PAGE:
Oh my god, one of them is coming over. What does he want? Maybe he's going to throw me out. What's that in his hand? Careful now. Okay, that's far enough buster. What's that? Is my coffee good? It's standard Starbucks brew, for christ's sake - oh, forget it. Yes, yes, it's fine. Would I what? Would I like to try a strawberry frappucino? On the house? Ah, couldn't get coffee to mask the taste of the poison, eh? Had to use strawberries (Yech!). No, no thanks. Just what kind of sucker do you take me for?

After a while, the folks behind the counter start talking - just kidding around with each other. At last, I think. Now they're not paying attention to me. Now I can relax. Except - have you ever tried ignoring a conversation when it's the only sound in the room? It's hard, believe me. Pretty soon I know all about Amanda's corns, am nodding along to Steve's suggestion that she bathe her feet in warm water when she gets home, my book still open in front of me but almost entirely forgotten. I keep trying to shut this conversation out, but I can't - it's too clear, too insistent.

Five minutes later, two loud-mouthed twenty-somethings walk in, go sit on the table on the other side of the coffee-shop start off a high-pitched conversation along the lines of "Then I was like, "Oh my god! he is such a jerk", and then she was like..".

I beam at them in gratitude.

13 comments:

tangled said...

The hum of ordinary conversations are much more conducive to reading than silence, yes. Coffee-shop conversations are sometimes fun to listen in on. :D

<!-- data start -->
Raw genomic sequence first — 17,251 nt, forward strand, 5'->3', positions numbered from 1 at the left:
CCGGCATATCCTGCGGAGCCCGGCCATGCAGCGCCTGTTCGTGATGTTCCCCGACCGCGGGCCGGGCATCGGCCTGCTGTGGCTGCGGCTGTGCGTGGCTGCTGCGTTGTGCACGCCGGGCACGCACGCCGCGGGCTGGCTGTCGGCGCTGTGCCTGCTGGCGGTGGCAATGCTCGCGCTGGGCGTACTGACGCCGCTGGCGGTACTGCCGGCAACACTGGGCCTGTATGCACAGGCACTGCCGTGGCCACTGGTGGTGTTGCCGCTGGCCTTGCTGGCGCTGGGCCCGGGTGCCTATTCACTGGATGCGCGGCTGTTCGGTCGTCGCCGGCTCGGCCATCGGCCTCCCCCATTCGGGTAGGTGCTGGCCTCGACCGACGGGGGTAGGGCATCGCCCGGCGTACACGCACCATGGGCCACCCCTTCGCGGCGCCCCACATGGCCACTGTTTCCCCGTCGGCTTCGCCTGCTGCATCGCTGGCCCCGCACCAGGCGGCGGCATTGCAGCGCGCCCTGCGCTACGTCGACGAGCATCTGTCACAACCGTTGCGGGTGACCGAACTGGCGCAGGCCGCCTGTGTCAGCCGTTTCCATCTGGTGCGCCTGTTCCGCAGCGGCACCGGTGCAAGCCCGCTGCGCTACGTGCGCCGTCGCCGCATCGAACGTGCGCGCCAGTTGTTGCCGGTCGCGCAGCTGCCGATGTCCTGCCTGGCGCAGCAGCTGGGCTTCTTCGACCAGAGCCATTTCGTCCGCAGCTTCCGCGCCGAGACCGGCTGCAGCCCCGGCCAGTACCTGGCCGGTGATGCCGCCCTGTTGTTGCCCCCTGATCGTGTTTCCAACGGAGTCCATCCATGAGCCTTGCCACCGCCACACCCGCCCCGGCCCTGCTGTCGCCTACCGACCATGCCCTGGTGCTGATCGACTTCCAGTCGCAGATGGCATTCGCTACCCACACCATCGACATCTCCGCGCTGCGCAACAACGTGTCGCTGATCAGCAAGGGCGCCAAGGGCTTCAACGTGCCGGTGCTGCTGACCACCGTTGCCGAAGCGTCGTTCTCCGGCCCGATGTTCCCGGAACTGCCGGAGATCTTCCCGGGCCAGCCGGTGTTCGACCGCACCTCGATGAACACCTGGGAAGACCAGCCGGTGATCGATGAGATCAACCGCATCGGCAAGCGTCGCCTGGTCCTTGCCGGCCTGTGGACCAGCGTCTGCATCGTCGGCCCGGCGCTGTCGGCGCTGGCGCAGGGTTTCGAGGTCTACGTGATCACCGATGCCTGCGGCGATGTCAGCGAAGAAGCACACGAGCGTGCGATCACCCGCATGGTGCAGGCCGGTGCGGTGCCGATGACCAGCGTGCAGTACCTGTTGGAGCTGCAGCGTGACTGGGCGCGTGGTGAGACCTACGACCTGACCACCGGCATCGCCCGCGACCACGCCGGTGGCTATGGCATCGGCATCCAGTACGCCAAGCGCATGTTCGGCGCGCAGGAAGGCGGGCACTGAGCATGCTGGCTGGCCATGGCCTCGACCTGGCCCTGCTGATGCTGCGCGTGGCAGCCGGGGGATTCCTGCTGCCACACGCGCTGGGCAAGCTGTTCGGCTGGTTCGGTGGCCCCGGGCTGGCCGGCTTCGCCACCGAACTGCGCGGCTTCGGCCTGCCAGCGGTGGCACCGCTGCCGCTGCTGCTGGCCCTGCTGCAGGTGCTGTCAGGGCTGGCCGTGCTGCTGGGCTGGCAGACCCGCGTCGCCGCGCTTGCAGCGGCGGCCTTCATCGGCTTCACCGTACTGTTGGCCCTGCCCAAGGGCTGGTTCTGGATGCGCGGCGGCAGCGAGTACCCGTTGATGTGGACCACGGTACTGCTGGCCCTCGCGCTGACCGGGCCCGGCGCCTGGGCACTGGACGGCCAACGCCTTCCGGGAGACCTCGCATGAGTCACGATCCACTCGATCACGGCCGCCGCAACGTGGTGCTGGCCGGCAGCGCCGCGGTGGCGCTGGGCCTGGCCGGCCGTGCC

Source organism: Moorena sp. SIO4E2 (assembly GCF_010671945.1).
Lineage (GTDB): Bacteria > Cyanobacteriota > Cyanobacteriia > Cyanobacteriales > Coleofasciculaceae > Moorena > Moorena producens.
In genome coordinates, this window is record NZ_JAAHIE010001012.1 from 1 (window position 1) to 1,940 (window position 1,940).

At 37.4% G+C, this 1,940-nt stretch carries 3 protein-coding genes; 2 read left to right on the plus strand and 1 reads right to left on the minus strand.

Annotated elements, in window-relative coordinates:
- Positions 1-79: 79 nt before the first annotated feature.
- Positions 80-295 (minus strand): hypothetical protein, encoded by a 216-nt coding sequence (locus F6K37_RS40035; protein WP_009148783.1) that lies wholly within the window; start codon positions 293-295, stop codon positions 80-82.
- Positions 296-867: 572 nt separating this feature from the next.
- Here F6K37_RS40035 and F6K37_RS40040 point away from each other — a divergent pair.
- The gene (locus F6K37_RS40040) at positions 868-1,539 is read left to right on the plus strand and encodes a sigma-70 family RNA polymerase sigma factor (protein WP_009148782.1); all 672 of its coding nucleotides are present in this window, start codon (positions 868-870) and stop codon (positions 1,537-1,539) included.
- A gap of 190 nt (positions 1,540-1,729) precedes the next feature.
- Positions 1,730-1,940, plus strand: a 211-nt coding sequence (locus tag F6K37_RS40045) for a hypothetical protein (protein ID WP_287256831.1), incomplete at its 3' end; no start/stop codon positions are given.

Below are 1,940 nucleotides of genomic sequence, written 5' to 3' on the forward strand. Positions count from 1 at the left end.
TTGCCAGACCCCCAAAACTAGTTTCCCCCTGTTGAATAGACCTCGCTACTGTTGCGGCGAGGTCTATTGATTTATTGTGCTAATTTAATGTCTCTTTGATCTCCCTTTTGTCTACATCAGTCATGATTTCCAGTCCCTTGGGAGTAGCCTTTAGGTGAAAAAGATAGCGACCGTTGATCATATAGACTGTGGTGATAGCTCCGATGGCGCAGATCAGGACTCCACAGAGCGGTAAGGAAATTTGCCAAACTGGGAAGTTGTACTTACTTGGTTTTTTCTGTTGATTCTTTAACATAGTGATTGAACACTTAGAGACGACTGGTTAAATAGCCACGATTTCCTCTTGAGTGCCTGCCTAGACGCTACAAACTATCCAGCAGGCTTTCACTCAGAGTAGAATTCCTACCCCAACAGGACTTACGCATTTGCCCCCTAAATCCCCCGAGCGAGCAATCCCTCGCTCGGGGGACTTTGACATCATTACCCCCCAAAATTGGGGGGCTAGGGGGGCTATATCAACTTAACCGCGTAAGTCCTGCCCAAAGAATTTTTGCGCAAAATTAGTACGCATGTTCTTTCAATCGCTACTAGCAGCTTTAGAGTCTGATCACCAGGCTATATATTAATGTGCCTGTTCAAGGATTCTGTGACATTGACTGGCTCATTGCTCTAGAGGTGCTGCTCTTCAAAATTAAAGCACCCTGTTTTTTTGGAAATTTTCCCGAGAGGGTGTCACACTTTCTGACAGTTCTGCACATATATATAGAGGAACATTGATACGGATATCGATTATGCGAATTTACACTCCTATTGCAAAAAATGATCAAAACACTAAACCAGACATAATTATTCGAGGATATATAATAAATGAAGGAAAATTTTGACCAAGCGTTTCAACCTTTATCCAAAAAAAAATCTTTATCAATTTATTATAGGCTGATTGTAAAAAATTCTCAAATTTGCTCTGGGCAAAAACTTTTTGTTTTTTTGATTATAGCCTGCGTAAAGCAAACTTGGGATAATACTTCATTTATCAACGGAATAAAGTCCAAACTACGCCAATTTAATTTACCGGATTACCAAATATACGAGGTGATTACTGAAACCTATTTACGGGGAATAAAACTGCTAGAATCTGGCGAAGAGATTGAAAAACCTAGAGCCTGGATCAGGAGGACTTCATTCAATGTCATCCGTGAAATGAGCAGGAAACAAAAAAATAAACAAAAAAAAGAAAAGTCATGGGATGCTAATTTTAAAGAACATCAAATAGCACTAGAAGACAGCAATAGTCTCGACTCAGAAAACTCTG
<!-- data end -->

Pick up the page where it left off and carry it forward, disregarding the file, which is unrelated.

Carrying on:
I suppose I would agree with you on the first part of the post if I knew any people like that.
Besides myself, of course.

LostLittleGirl said...

Ha ha. I always listen on to coffee house conversations. Mostly because you can't really help but hear it. But reading alone in a coffee-shop is something I haven't done in ages..you're lucky.

Chevalier said...

Why are people in suits talking on cellphones always 'self-important idiots' or 'insecure people trying to show off'? There are so many of them out there, surely some of them are normal people with other, more un-cliched neuroses? And I'm sure a lot of them (well, at least a finite, non-zero number) are people stuck in careers or jobs where they have to wear a suit sometimes and talk on their cellphones sometimes...

Falstaff said...

tangled: Oh, I don't know. Silence is fine as long as there aren't other people around. It's just hard to read in the presence of other people when they're silent.

And yes, they can be.